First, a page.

Hi. The above is what the matter is about but my understanding of these grammatical matters is very limited & extremely superficial. You just need to do your best to study the dictionaries and study contextually the suttas where these words are found.
For example searching the dictionary & suttas:
the dictionary (here SuttaCentral ) tells us upādāna is neuter noun (thus also can be used as an adjective in Pali) derived from fr. upa + ā + dā. It is a noun in SN 12.2, where it says: “What is upādānaṁ?” (singular; not plural). We can learn upādānaṁ (the neuter noun) is singular by looking up a declension table, such as on page 18, here: https://host.pariyatti.org/plc/EngPaliGrammar_w.audio.pdf It is an adjective in SN 56.11 in the word compound “pañcupādānakkhandhā”. Because it is in the middle of a word compound, no declension can be known.
the dictionary (here SuttaCentral ) tells us upādā is an adverb; shortened ger. of upādiyati for the usual upādāya in specialised meaning. The abbreviation ‘ger.’ means ‘gerund’ (look up what it means on Google). The abbreviations used in the PTS Pali English Dictionary can be understood here: The Pali Text Society's Pali-English Dictionary The same word search gives the impression upādā is not found in any suttas but is only found in later texts. The usual “upādāya” is found in suttas, such as:
‘Reverend Ānanda, the notion “I am” occurs because of grasping, not by not grasping.
‘upādāya, āvuso ānanda, asmīti hoti, no anupādāya.
A different use is below:
The four primary elements, and form derived from the four primary elements.
Cattāro ca mahābhūtā, catunnañca mahābhūtānaṁ upādāyarūpaṁ.
This is called form.
Idaṁ vuccati rūpaṁ
- In Pali, the verbs generally/often end in “ati”. Therefore, above “upādiyati” appears to be a verb. So we can look this up, here SuttaCentral , where the dictionary says it is “present 3 singular”. Studying a sutta under the same word search, there is for example:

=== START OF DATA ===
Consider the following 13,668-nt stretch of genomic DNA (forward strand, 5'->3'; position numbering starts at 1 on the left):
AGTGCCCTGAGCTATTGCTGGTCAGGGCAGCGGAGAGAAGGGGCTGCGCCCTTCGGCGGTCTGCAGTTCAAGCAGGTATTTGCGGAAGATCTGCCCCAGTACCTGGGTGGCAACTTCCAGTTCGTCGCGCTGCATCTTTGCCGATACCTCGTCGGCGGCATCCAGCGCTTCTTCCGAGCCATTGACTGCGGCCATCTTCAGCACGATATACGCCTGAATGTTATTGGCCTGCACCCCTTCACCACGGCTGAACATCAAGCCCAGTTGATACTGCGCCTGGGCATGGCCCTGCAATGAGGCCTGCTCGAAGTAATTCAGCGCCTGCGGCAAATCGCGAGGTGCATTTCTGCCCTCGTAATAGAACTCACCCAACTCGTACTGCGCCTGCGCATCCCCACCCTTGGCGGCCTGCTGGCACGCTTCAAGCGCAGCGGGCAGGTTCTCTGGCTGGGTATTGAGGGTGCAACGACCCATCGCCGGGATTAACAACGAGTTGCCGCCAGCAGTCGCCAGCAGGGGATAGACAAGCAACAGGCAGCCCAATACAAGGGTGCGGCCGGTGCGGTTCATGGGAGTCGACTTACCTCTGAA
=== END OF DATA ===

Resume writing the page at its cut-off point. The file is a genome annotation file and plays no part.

This is called a noble disciple who gets rid of things and doesn’t accumulate them;
Ayaṁ vuccati, bhikkhave, ariyasāvako apacināti, no ācināti;
who gives things up and doesn’t grasp at them;
pajahati, na upādiyati
So when we read the suttas, we come across these different terms such as:
When someone lays down this body and takes up another body, I call them ‘blameworthy’.
Yo kho, sāriputta, imañca kāyaṁ nikkhipati aññañca kāyaṁ upādiyati tamahaṁ ‘saupavajjo’ti vadāmi.
- SN 22.48 (adjective only)
Any kind of form at all—past, future, or present; internal or external; coarse or fine; inferior or superior; far or near, which is accompanied by defilements and is prone to being grasped: this is called the aggregate of form connected with grasping.
Yaṁ kiñci, bhikkhave, rūpaṁ atītānāgatapaccuppannaṁ …pe… yaṁ dūre santike vā sāsavaṁ upādāniyaṁ, ayaṁ vuccati rūpupādānakkhandho.
- (from upādāna) likely to be taken as one’s own, tending to produce grasping; serving as a support or fuel
PTS Pali English Dictionary
belonging to or connected with upādāna
fr. upādāna, for *upādānika → ˚aka
We can probably confirm upādāniyaṁ above is only an adjective & not a noun because the ending “iyam” is not found the declension tables.
Yes, it seems so.